Thursday, November 22, 2007

On the border...

Gotta throw in a quick note about one of the fun sports/television traditions north of the border.

It's Grey Cup week in Canada, as the Canadian Football League stages its annual championship game. That means one big party, and it lasts for week. Our friends to the north do it up right.

For those of us with access to the CBC, which means in a border state, we get to see "Grey Cup Classics" if we stay up late enough. At about midnight, I think, the CBC each night in the week leading up to the game shows a game from the past.

It's charming, especially the old ones. One game earlier this week must have been from the early 1960's. There were no graphics, no replays. Numbers on uniforms were all over the place, unlike the modern system of standardizing numbers by position. One game the other night had the Ottawa Rough Riders and the Saskatchewan Roughriders -- that's right, two of the nine teams in the CFL had the same name, more or less.

It's kind of like watching ESPN Classic, but this is really classic stuff. I'd imagine it would be even better if I had heard of more than a couple of the players. You won't see NBC try something like this. Too bad; it would be fun to see a couple of those old AFL games from the 1960's in their entirety.

(Oh, and give yourself 10 points if you recognized the title from the Al Stewart song. I think he said it's the only top 20 hit about gun-running in Africa.)

Monday, November 19, 2007


The end is finally coming in the Barry Bonds case. Finally. We're all sick of hearing about it, but we can almost see the finish line.

The likely result is that Barry will do a good impression of Marion Jones, saying he made some mistakes concerning steroids and his testimony before the Federal grand jury, is sorry, and accepts responsibility. It would be nice if he would do this on the courthouse steps, just to keep up with the others in this boat.

The other option is that we go through a trial, which will have plenty of television coverage on its way to a breathless and probable conclusion. A Pittsburgh paper found that 99 percent of all Federal indictments result in convictions. In other words, these guys don't mess around, and they are pretty darn good.

And it was all so unnecessary. At the start, Bonds could have been happy being a multi-time baseball MVP and not worried about Hank Aaron's home run. His ticket to fame and fortune would have been assured. Nope, not enough.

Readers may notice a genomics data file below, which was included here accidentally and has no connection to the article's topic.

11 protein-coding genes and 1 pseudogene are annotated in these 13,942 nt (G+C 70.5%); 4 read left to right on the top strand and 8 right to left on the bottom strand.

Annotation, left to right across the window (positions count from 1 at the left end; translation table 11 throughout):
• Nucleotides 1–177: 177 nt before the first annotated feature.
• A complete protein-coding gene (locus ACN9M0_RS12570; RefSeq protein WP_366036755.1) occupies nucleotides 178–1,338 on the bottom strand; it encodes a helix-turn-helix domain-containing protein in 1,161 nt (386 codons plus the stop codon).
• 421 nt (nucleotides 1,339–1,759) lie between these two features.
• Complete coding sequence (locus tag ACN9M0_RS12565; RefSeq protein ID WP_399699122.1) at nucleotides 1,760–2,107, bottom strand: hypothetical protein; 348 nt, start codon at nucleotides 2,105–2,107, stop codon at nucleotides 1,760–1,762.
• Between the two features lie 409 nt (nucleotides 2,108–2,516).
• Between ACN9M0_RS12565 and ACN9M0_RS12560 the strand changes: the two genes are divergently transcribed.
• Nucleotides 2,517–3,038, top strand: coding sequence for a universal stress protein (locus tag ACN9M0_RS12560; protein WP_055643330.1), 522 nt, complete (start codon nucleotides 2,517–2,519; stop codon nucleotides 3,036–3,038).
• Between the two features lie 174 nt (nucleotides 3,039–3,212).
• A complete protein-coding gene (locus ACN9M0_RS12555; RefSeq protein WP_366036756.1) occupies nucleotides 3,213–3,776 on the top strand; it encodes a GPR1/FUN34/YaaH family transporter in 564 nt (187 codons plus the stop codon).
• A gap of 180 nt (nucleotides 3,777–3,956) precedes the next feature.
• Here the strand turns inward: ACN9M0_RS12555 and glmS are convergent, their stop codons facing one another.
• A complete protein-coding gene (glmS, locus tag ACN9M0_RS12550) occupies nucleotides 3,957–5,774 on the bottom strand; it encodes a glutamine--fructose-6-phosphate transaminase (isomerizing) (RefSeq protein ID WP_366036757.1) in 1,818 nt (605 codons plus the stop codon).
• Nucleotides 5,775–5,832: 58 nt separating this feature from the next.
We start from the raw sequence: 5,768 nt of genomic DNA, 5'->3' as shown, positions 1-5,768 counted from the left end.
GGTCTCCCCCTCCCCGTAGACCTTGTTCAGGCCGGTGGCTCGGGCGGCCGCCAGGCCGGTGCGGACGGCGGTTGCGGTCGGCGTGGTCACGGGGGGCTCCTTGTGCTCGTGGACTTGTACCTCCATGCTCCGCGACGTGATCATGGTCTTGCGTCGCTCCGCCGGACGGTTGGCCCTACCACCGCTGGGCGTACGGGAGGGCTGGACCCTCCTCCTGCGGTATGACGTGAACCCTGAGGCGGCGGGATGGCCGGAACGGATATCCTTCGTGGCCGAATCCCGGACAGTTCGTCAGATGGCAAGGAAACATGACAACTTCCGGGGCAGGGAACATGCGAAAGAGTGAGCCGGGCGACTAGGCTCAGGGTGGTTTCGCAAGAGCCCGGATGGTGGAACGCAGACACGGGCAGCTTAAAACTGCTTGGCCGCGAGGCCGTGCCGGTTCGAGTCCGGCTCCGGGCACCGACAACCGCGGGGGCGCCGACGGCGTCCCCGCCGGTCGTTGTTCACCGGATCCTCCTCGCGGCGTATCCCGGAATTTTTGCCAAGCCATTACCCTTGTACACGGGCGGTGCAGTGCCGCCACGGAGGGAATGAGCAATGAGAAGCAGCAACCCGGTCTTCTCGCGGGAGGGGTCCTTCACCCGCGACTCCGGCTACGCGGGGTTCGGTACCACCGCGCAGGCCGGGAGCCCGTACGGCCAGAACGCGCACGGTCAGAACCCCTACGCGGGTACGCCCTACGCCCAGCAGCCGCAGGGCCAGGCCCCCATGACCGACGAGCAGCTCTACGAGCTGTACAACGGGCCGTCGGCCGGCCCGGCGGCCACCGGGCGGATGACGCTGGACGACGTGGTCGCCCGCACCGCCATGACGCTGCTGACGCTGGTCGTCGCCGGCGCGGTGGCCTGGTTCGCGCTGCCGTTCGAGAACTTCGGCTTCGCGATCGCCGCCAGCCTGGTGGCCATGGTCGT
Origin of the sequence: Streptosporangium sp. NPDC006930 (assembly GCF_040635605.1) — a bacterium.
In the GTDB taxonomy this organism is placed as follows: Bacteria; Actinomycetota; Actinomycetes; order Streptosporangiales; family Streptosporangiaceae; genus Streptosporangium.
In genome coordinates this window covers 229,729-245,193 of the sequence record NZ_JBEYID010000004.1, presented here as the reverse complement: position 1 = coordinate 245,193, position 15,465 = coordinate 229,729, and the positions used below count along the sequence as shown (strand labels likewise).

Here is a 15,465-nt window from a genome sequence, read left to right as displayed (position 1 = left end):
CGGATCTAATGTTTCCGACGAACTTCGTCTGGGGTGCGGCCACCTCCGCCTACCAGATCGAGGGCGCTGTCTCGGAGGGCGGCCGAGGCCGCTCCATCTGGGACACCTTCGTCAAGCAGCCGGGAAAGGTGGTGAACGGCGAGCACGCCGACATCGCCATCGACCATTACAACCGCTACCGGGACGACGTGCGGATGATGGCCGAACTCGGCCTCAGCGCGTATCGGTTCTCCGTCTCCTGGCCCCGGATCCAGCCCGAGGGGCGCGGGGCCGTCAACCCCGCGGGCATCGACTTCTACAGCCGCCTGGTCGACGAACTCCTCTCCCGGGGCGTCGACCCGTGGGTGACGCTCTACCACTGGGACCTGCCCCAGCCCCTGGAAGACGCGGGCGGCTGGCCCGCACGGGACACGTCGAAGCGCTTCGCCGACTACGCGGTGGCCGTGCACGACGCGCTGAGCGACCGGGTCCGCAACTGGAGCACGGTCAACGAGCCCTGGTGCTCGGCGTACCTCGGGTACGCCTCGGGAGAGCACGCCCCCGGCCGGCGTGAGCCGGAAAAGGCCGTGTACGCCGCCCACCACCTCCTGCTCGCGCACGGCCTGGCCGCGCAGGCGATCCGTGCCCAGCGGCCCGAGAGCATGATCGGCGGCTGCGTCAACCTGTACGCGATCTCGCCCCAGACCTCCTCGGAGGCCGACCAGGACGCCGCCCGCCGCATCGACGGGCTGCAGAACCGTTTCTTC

Or, he could have simply told the truth before the grand jury. Jason Giambi did that. Sure, he took a hit in the court of public opinion, and he's headed down the slope right now, but he's not headed to jail like Bonds may be. Bonds opted to deny the charges.

Bonds made a bargain -- take his chances by cheating and then denying it (allegedly). He broke the biggest record in American sports, and made millions of extra dollars. Now he'll pay the price, which looks like a chance at jail time. Did he make a good deal, as Howie Mandel would ask? Tough call.

I don't know what took everyone so long in this case, but at least we seem to be headed toward some sort of closure.

About time.

Friday, November 16, 2007


My former high school classmate, Becky Harbison, had some comments about seeing excerpts on the Rob Ray book in The Buffalo News. And she even let me comment on the comments.

So I did.

Thank you, Becky. Head to And it was nice to see another Clarence Class of '72 member, Jim Donnelly, at today's book signing. Jim had a heck of an outside jumper in his day, even when he had a broken leg back then. He just swung the cast forward, leaning back, and stuck another jumper.

Saturday, November 10, 2007

Don't look ahead...

When the National Football League season was announced last spring, there was much sadness among fans of the Buffalo Bills. Fans looked over the week-by-week lineup and said the Bills looked like a candidate to capture the first overall draft choice for the spring of 2008.

Then a funny thing happened. Teams started to play games.

Here we are at the midpoint of the season in Buffalo, and the Bills are 4-4. They aren't going to the Super Bowl, but they are on the fringes of playoff contention. So what happened?

People used the 2006 as a way of predicting what would happen in 2007. And that never works. Teams go up and down the ladder quickly these days, what with injuries, free agent movement, etc.

In the Bills' case, Buffalo has beaten the Jets twice. New York was a playoff team last year and looked too strong for the Bills in April. Now the Jets don't look too strong for anyone, except for maybe the Dolphins and Rams. The Bills also beat a weakened Ravens team, playing without its starting quarterback and some other key people, and a Bengals team that seems to have an arrest every few days (I exaggerate, but not much). That puts Buffalo at 4-4, and it hasn't even played the Dolphins yet.

I know football fans need something to do in the spring -- witness the popularity of the run-up to the NFL draft, even though one trade can change the entire mock draft order -- but let's keep the ups and downs of teams from year-to-year in mind before writing off a season.